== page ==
To find your way around this course, you simply click on the links. The home page has links to all the sections, quizzes and relevant resources. When you are in a section, the left-hand menu has links to that section’s topics and its associated quiz. The menu also has links to the other sections of Supporting children’s development and to the resources section.

If you feel unsure, practise hovering your mouse over a link in the menu and clicking on it. This is the easiest way to move from page to page. You can also click on the ‘Next: … ’ link at the end of each page of text. Don’t worry about breaking a link or damaging the web page – you won’t. Have a go as soon as you can before you begin your study.

Why study this course?

Jennifer Colloby, one of the contributors to this course, will now give you a bit of background into why you might like to study this course.

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If you are already a teaching assistant, you will find it helpful to consider how your role and experience match the topics covered in the course. The guided activities throughout this course will help you to learn and reflect on your own role. If you are in a paid teaching assistant role, completion of Supporting children’s development will allow you to demonstrate to your employer your understanding of children’s development. Your employer might also ask you to study this course as part of your induction into a new role, or for your professional development.

Throughout the course you will find activities that ask you to write down your thoughts and feelings based on the issues being discussed. There will be a few simple questions that encourage you to focus your thinking. It would be helpful for you to spend some time thinking about what you have learned within each section, and how it relates to your current role.

These activities are not there to test you, but designed to help you reflect in more detail upon what you have read. These activity spaces are entirely for your own use to help you recognise what you have learned, even if you haven’t yet encountered it within your role. Nobody else will see what you write here. The aim is to help you become more reflective, by bringing together aspects of both your personal and professional experience so you can review and learn from them.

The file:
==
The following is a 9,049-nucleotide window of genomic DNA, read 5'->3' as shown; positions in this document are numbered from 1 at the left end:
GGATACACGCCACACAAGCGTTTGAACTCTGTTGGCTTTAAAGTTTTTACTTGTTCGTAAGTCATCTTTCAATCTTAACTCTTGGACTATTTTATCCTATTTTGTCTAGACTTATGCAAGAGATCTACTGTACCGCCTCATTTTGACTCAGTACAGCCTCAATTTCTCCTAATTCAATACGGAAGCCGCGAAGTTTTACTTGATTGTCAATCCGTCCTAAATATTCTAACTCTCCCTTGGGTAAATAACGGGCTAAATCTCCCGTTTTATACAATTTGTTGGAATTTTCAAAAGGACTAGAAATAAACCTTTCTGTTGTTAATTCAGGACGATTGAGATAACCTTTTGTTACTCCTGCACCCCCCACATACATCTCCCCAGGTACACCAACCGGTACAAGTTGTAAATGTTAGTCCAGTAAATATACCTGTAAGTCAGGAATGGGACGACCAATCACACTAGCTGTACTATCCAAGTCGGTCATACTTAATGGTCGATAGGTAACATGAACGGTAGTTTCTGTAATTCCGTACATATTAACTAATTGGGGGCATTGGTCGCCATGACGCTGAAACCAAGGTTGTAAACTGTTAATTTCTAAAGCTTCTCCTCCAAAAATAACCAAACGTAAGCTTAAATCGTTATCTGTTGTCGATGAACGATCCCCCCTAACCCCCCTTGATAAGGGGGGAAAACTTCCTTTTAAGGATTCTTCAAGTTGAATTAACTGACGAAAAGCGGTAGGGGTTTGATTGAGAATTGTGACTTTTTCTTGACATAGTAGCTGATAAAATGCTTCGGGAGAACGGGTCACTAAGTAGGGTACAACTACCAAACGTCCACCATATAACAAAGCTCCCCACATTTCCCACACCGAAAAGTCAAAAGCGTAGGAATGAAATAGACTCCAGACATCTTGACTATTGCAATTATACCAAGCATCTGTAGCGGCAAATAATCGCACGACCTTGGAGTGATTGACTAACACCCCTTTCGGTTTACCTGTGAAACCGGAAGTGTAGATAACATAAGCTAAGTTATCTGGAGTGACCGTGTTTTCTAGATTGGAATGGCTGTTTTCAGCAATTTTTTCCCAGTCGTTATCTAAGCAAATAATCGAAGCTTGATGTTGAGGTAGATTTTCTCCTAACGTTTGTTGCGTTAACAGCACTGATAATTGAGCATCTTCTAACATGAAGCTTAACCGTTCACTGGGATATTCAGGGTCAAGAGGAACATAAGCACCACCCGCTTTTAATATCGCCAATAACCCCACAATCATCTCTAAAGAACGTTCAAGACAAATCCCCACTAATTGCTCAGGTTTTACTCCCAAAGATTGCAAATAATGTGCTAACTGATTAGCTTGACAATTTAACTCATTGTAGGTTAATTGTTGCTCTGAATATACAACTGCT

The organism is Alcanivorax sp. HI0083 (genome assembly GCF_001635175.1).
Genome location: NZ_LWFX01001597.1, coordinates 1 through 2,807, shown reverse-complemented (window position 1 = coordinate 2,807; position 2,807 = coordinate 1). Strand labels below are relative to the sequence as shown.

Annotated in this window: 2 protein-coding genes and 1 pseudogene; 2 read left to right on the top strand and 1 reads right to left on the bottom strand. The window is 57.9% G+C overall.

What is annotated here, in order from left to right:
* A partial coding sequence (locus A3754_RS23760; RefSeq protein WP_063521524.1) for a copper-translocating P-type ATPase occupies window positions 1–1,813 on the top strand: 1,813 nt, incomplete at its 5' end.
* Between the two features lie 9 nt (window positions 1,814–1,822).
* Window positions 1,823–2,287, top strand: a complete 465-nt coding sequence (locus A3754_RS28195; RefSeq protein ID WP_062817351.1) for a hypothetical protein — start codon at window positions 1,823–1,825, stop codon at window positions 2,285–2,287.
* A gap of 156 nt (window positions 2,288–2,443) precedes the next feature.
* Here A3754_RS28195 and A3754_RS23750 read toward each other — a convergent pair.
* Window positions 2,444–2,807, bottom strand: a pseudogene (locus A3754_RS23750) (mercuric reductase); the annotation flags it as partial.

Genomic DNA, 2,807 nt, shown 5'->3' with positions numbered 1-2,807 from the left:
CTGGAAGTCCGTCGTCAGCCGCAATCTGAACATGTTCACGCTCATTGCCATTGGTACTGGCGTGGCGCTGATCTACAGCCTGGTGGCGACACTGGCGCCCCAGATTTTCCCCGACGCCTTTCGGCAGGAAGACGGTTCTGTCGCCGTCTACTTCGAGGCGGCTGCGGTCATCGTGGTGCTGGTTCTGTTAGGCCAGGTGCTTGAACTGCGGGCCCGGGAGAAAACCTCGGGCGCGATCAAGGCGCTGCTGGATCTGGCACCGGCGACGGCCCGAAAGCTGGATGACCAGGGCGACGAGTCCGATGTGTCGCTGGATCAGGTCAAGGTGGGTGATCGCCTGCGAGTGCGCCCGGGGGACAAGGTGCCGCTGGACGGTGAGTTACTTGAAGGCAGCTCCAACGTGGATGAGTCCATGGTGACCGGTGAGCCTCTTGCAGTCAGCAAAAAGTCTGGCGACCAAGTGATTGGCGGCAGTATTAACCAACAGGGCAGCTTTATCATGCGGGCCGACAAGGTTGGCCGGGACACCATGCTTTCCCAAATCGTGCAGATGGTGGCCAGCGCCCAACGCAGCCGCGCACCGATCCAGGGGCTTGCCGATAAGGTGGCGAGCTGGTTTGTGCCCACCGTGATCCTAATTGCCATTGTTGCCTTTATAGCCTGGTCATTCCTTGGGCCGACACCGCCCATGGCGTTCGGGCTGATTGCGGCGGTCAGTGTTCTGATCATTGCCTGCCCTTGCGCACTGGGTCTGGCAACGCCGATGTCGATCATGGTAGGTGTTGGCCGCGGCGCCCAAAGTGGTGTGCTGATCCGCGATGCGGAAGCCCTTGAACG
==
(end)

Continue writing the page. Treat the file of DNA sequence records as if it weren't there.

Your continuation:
Learning outcomes

After completing this course you will:

  • have gained an insight into the varying perspectives of children from early years through to secondary school
  • be able to reflect on personal experience and practice, identify strengths and weaknesses, and apply this to your practice issues
  • understand how some theories attempt to explain children’s development
  • be able to reflect on the value of the work of teaching assistants, the support skills involved, and think about your future role.

Before you begin

Spend a few moments thinking about your current learning needs and opportunities by doing Activity 1 below.

Activity 1

Timing: Allow about 15 minutes

Below is a link to a short questionnaire to get you thinking about:

  • What are your current priorities for learning?
  • How does studying a short online course fit into your everyday lifestyle?
  • What goals are you hoping to achieve by studying this course?

Hopefully, by the end of the course you will be able to reflect on your answers.

We hope you enjoy the course!


This free course was written by Isobel Shelton and Sue McKeogh (staff tutors at The Open University). Contributions were made by Katie Harrison (teacher and member of the ATL Union).

Except for third party materials and otherwise stated (see terms and conditions), this content is made available under a Creative Commons Attribution-NonCommercial-ShareAlike 4.0 Licence.

The material acknowledged below is Proprietary and used under licence (not subject to Creative Commons Licence). Grateful acknowledgement is made to the following sources for permission to reproduce material in this free course:

Every effort has been made to contact copyright owners. If any have been inadvertently overlooked, the publishers will be pleased to make the necessary arrangements at the first opportunity.


Course introductory video © The Open University